Ban Lifted after American Greenhouse Growers Partnered with Peers in Dominican Republic

As a result of using greenhouses, farmers are able to generate more income, increase their standard of living and create employment opportunities in their community.

American greenhouse growers have made a lasting impact---increasing yields and improving lives throughout the developing world though the 30-year​-old Farmer-to-Farmer program. In the Dominican Republic, many fruit and vegetable growers are once again able to export to the US after a ban had been imposed due to the presence of the Mediterranean fruit fly or medfly, costing Dominican producers millions of dollars---an estimated $50 million in 2015 alone. 

As a result of the ban, imposed in April 2015, the Jarabacoa Greenhouse Cluster requested the assistance of the US Agency for International Development-funded Farmer-to-Farmer program to train technicians​, greenhouse growers and farmers on how to identify the medfly, take precautions to prevent the medfly from entering greenhouses, and treat greenhouses that may already be infected. Partners of the Americas, one of seven non-profit organizations that implement the Farmer-to-Farmer program, answered the call and sent several volunteer​ expert​s​---including greenhouse growers---to work with the Cluster and its members on topics like irrigation, fertilization, pest management, inspection, marketing and distribution, quality control, seed/seeding production, and more. 

Last August, the US Department of Agriculture lifted the ban on 23 of the 30 Dominican provinces, allowing all Dominican peppers and avocados, papayas and citrus fruits to enter the US market again. Unfortunately, the ban is still in place for the eastern part of the country, where the medfly is still detected.

F2F programs also have benefits for the volunteers and their communities back home. According to F2F volunteer Judson Reid who lent his expertise on greenhouse production of fruits and vegetables in the Yaque del Norte river basin in the Dominican Republic, “I have already integrated issues around trips management in the DR into my educational programming with growers in the Northeast U.S.”

The Farmer-to-Farmer program is always seeking new volunteers! Greenhouse growers interested in learning more can visit Farmer-to-Farmer.org.

Here are some links to recent blog stories about greenhouse volunteers and their work in the DR:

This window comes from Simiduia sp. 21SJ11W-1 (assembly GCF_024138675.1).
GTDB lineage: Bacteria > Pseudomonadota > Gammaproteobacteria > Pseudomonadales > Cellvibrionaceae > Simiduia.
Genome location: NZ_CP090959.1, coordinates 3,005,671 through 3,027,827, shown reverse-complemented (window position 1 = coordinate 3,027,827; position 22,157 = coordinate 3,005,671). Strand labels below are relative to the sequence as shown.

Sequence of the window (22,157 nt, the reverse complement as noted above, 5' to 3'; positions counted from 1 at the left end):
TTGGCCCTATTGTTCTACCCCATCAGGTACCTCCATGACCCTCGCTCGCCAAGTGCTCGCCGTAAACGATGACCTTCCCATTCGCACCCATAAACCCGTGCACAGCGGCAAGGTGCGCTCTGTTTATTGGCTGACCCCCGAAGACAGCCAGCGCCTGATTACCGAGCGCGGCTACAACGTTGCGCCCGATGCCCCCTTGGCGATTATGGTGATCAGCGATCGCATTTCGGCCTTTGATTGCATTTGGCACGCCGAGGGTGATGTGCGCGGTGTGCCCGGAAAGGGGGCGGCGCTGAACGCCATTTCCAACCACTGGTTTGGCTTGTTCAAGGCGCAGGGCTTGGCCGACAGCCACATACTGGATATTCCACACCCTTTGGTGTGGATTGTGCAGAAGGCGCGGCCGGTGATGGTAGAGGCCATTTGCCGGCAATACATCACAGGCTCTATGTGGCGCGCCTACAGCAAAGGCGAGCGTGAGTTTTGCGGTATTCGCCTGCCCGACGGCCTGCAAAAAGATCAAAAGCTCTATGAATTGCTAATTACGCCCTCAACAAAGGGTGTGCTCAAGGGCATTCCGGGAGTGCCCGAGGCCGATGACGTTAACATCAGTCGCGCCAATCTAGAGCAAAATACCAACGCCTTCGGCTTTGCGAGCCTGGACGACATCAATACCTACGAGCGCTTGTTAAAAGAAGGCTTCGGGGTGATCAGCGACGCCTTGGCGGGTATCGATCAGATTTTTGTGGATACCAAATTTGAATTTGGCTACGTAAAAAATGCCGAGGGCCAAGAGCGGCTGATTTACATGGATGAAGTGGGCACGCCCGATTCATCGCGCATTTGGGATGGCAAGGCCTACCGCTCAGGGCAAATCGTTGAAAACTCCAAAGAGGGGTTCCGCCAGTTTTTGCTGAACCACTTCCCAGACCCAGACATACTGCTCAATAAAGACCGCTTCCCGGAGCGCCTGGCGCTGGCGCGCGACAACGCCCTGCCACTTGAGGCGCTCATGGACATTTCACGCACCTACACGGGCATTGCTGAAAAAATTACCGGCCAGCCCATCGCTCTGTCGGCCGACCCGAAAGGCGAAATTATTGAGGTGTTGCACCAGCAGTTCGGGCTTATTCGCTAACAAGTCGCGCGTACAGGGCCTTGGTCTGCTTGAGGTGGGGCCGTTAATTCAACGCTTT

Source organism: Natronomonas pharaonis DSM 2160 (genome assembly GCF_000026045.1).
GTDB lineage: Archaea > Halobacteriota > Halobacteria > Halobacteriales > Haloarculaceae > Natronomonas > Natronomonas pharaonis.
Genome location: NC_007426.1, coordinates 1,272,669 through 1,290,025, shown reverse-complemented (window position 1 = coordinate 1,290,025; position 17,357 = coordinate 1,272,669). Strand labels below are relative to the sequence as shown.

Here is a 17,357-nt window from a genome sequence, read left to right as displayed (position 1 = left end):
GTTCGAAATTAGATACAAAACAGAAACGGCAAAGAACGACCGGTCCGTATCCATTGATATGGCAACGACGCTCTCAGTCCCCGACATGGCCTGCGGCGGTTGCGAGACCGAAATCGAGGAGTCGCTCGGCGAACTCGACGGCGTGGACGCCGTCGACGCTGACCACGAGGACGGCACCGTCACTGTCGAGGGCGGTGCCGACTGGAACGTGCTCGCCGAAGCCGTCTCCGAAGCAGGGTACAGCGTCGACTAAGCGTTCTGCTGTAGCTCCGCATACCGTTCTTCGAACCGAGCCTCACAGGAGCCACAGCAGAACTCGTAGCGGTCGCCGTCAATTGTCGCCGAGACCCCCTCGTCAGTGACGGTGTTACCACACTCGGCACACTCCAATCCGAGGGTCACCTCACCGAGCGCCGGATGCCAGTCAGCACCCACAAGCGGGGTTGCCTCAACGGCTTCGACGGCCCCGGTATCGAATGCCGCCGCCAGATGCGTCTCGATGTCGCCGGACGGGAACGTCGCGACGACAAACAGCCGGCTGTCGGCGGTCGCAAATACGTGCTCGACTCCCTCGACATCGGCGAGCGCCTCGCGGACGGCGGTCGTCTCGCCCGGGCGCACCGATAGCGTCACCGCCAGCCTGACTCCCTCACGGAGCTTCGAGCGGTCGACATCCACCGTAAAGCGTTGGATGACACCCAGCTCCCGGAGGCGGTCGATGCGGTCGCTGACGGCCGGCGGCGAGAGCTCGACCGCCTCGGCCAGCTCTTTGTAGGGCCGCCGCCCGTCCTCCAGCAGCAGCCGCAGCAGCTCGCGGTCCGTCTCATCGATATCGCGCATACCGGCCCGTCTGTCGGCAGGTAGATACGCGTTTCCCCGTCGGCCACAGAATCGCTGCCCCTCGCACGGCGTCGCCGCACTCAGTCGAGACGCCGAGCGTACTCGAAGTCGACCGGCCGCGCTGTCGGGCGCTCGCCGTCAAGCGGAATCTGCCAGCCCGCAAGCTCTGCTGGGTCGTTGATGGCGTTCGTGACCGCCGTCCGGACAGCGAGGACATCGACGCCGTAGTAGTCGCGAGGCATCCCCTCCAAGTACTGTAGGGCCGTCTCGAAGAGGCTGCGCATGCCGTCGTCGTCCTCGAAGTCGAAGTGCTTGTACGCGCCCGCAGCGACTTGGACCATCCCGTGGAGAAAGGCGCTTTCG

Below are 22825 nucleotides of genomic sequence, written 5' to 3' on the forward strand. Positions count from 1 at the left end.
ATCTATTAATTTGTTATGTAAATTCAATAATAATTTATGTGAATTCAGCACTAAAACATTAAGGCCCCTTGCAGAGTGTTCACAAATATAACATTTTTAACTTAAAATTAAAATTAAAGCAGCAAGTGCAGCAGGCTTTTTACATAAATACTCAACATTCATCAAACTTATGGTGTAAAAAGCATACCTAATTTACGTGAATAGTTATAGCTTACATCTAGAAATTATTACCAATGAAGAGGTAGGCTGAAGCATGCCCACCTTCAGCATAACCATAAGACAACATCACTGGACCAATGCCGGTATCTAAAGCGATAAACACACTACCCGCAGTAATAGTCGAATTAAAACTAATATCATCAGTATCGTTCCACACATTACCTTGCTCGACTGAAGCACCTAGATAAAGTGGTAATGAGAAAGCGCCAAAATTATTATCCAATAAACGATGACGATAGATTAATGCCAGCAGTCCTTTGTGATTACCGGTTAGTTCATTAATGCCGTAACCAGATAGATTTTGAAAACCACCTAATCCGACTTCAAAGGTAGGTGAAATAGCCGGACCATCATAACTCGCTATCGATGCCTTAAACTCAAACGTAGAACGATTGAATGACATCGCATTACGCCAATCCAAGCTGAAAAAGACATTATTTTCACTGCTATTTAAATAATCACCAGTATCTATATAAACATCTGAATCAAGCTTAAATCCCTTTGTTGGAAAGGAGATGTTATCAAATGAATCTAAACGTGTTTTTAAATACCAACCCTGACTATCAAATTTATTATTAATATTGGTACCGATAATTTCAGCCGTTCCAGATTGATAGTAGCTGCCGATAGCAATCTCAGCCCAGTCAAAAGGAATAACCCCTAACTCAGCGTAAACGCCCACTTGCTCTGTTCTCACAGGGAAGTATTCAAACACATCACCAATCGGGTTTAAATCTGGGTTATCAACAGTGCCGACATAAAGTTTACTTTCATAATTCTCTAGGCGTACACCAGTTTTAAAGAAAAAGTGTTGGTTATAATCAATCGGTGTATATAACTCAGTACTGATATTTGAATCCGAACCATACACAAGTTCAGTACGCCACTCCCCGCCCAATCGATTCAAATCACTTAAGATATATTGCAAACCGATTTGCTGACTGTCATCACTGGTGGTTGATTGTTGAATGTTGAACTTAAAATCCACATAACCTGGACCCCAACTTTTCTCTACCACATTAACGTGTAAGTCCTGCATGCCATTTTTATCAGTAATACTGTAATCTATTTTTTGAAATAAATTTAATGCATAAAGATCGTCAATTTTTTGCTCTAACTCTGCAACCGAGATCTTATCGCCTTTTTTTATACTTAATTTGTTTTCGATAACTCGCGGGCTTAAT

http://farmertofarmer.blogspot.com/2016/09/greenhouse-vegetable-production-in.html

http://farmertofarmer.blogspot.com/2016/02/greenhouse-production-in-dominican.html

The John Ogonowski and Doug Bereuter Farmer-to-Farmer (F2F) is funded by USAID through the U.S. Farm Bill, the F2F Program promotes sustainable economic growth, food security and agricultural development worldwide. Volunteer technical assistance from US farmers, agribusinesses, cooperatives, and universities helps developing countries improve productivity, access new markets, build local capacity, combat climate change and conserve environmental and natural resources. Since 1985, more than 16,000 volunteers have served in 111 countries and more than 11,000 local host organizations, benefiting more than 1.2 million people.

Volunteers for Economic Growth Alliance (VEGA) supports the Farmer-to-Farmer community through Farmer-to-Farmer.org and the F2F Special Program Support Project.

​I​nspired by President Kennedy and founded in 1964 under the Alliance for Progress, Partners of the Americas is a 501(c) 3 non-profit, non-partisan organization with international offices in Washington, DC. ​We ​connect people and organizations across borders to serve and change lives through lasting partnerships​. ​

​Partners ​is one of seven non-profit organizations that ​implement Farmer-to-Farmer programs.​ Partners has worked extensively with greenhouse growers over many years in many countries in Latin America and the Caribbean, most notably the Dominican Republic, Jamaica, Guyana, and Guatemala​.

Date: 
February 23, 2017 - 10:45